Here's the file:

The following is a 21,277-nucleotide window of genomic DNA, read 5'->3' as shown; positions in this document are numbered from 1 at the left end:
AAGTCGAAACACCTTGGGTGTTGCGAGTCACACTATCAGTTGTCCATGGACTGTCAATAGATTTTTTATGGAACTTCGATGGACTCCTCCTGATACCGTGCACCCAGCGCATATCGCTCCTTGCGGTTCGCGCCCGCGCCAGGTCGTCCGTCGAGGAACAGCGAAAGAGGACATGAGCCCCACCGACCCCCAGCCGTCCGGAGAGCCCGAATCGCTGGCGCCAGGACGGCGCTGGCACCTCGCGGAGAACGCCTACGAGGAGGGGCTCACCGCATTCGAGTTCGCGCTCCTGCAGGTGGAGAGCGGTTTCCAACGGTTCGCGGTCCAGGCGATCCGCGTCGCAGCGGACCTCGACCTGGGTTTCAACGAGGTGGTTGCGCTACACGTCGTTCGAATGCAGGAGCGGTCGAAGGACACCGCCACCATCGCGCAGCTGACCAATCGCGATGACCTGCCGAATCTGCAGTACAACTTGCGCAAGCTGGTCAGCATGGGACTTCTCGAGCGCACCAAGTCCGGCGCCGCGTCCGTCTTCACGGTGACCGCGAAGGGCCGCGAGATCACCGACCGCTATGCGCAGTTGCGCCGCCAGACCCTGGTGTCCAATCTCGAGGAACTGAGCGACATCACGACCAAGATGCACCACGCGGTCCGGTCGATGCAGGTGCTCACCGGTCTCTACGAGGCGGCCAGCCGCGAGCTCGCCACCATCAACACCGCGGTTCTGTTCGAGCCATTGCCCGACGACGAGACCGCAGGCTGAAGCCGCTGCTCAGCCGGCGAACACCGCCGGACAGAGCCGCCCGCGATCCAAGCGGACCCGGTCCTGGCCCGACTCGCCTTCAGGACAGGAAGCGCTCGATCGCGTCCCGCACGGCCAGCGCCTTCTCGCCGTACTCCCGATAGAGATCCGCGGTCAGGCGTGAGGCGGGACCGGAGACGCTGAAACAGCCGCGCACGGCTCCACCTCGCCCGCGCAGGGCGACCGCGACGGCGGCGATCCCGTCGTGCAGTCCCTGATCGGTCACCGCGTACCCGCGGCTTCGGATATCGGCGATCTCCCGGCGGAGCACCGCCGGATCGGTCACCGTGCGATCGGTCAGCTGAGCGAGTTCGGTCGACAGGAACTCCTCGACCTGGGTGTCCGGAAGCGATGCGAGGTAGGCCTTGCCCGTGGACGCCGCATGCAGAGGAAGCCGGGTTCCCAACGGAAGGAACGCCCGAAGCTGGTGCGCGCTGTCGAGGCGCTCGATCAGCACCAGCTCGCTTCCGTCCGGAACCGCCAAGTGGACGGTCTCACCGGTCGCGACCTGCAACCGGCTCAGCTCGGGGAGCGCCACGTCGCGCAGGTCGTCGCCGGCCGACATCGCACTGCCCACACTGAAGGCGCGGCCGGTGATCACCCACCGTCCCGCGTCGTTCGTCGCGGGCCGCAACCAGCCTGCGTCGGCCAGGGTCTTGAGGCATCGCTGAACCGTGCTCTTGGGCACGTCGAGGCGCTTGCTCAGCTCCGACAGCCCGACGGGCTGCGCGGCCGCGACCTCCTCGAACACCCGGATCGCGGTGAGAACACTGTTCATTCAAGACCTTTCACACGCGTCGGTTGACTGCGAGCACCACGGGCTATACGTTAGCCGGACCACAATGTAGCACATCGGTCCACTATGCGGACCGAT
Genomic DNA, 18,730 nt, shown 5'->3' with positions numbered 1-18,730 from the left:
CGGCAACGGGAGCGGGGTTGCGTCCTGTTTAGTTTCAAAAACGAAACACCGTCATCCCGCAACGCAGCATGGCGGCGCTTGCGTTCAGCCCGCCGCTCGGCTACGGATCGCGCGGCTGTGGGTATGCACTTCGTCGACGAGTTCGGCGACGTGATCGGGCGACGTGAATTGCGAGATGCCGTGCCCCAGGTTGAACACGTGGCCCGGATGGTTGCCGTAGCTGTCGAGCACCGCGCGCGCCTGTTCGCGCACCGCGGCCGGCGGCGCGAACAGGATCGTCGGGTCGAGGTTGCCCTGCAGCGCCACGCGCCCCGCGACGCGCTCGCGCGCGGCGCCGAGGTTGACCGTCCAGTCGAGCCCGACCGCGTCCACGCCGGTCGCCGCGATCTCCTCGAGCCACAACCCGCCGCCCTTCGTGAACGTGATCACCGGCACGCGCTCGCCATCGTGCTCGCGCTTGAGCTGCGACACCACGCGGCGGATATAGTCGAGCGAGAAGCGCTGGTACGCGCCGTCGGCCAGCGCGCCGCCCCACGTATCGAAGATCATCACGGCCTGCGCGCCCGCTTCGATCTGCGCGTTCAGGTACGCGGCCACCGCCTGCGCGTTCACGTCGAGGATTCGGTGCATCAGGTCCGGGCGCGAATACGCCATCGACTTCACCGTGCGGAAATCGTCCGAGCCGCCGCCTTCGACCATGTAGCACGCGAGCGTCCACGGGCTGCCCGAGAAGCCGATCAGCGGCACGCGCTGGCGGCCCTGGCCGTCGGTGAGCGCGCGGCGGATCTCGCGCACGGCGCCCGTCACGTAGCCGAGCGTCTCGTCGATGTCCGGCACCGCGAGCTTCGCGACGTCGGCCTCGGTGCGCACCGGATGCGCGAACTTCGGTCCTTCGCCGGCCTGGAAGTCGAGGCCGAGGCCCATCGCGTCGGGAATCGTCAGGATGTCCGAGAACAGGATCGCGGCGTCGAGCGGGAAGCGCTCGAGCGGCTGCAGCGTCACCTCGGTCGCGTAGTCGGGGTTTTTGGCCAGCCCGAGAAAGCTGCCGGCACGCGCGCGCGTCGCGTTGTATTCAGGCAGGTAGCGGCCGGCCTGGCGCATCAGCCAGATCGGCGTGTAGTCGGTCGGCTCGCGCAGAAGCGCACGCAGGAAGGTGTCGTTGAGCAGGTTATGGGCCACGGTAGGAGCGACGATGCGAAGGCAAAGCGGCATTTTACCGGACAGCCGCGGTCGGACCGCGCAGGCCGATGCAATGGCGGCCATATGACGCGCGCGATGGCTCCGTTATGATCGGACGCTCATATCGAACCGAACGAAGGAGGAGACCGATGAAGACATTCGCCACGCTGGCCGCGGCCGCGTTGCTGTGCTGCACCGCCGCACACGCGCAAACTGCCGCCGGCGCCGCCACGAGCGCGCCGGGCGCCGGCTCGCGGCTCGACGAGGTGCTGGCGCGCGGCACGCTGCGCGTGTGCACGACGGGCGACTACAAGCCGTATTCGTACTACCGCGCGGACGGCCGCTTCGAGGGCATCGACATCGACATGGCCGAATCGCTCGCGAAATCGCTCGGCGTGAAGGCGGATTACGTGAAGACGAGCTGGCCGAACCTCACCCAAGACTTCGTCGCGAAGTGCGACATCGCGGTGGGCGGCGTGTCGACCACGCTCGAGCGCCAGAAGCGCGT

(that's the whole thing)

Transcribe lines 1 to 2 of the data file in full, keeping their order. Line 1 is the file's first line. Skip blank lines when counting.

The following is a 21,277-nucleotide window of genomic DNA, read 5'->3' as shown; positions in this document are numbered from 1 at the left end:
AAGTCGAAACACCTTGGGTGTTGCGAGTCACACTATCAGTTGTCCATGGACTGTCAATAGATTTTTTATGGAACTTCGATGGACTCCTCCTGATACCGTGCACCCAGCGCATATCGCTCCTTGCGGTTCGCGCCCGCGCCAGGTCGTCCGTCGAGGAACAGCGAAAGAGGACATGAGCCCCACCGACCCCCAGCCGTCCGGAGAGCCCGAATCGCTGGCGCCAGGACGGCGCTGGCACCTCGCGGAGAACGCCTACGAGGAGGGGCTCACCGCATTCGAGTTCGCGCTCCTGCAGGTGGAGAGCGGTTTCCAACGGTTCGCGGTCCAGGCGATCCGCGTCGCAGCGGACCTCGACCTGGGTTTCAACGAGGTGGTTGCGCTACACGTCGTTCGAATGCAGGAGCGGTCGAAGGACACCGCCACCATCGCGCAGCTGACCAATCGCGATGACCTGCCGAATCTGCAGTACAACTTGCGCAAGCTGGTCAGCATGGGACTTCTCGAGCGCACCAAGTCCGGCGCCGCGTCCGTCTTCACGGTGACCGCGAAGGGCCGCGAGATCACCGACCGCTATGCGCAGTTGCGCCGCCAGACCCTGGTGTCCAATCTCGAGGAACTGAGCGACATCACGACCAAGATGCACCACGCGGTCCGGTCGATGCAGGTGCTCACCGGTCTCTACGAGGCGGCCAGCCGCGAGCTCGCCACCATCAACACCGCGGTTCTGTTCGAGCCATTGCCCGACGACGAGACCGCAGGCTGAAGCCGCTGCTCAGCCGGCGAACACCGCCGGACAGAGCCGCCCGCGATCCAAGCGGACCCGGTCCTGGCCCGACTCGCCTTCAGGACAGGAAGCGCTCGATCGCGTCCCGCACGGCCAGCGCCTTCTCGCCGTACTCCCGATAGAGATCCGCGGTCAGGCGTGAGGCGGGACCGGAGACGCTGAAACAGCCGCGCACGGCTCCACCTCGCCCGCGCAGGGCGACCGCGACGGCGGCGATCCCGTCGTGCAGTCCCTGATCGGTCACCGCGTACCCGCGGCTTCGGATATCGGCGATCTCCCGGCGGAGCACCGCCGGATCGGTCACCGTGCGATCGGTCAGCTGAGCGAGTTCGGTCGACAGGAACTCCTCGACCTGGGTGTCCGGAAGCGATGCGAGGTAGGCCTTGCCCGTGGACGCCGCATGCAGAGGAAGCCGGGTTCCCAACGGAAGGAACGCCCGAAGCTGGTGCGCGCTGTCGAGGCGCTCGATCAGCACCAGCTCGCTTCCGTCCGGAACCGCCAAGTGGACGGTCTCACCGGTCGCGACCTGCAACCGGCTCAGCTCGGGGAGCGCCACGTCGCGCAGGTCGTCGCCGGCCGACATCGCACTGCCCACACTGAAGGCGCGGCCGGTGATCACCCACCGTCCCGCGTCGTTCGTCGCGGGCCGCAACCAGCCTGCGTCGGCCAGGGTCTTGAGGCATCGCTGAACCGTGCTCTTGGGCACGTCGAGGCGCTTGCTCAGCTCCGACAGCCCGACGGGCTGCGCGGCCGCGACCTCCTCGAACACCCGGATCGCGGTGAGAACACTGTTCATTCAAGACCTTTCACACGCGTCGGTTGACTGCGAGCACCACGGGCTATACGTTAGCCGGACCACAATGTAGCACATCGGTCCACTATGCGGACCGAT